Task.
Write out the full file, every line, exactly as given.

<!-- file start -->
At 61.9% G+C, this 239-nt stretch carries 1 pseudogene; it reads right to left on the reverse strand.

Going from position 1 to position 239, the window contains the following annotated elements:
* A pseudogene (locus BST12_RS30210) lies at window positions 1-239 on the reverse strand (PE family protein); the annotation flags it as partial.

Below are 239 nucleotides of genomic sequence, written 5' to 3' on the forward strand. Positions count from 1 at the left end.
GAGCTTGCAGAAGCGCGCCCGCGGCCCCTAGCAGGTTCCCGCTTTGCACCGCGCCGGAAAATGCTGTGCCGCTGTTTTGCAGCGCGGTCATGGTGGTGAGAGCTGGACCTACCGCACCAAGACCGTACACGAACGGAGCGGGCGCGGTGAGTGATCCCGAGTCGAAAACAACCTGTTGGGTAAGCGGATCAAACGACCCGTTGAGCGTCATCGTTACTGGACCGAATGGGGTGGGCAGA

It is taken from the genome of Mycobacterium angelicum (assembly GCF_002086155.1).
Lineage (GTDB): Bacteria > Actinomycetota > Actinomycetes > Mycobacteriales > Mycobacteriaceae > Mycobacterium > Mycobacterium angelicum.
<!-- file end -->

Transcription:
At 61.9% G+C, this 239-nt stretch carries 1 pseudogene; it reads right to left on the reverse strand.

Going from position 1 to position 239, the window contains the following annotated elements:
* A pseudogene (locus BST12_RS30210) lies at window positions 1-239 on the reverse strand (PE family protein); the annotation flags it as partial.

Below are 239 nucleotides of genomic sequence, written 5' to 3' on the forward strand. Positions count from 1 at the left end.
GAGCTTGCAGAAGCGCGCCCGCGGCCCCTAGCAGGTTCCCGCTTTGCACCGCGCCGGAAAATGCTGTGCCGCTGTTTTGCAGCGCGGTCATGGTGGTGAGAGCTGGACCTACCGCACCAAGACCGTACACGAACGGAGCGGGCGCGGTGAGTGATCCCGAGTCGAAAACAACCTGTTGGGTAAGCGGATCAAACGACCCGTTGAGCGTCATCGTTACTGGACCGAATGGGGTGGGCAGA

It is taken from the genome of Mycobacterium angelicum (assembly GCF_002086155.1).
Lineage (GTDB): Bacteria > Actinomycetota > Actinomycetes > Mycobacteriales > Mycobacteriaceae > Mycobacterium > Mycobacterium angelicum.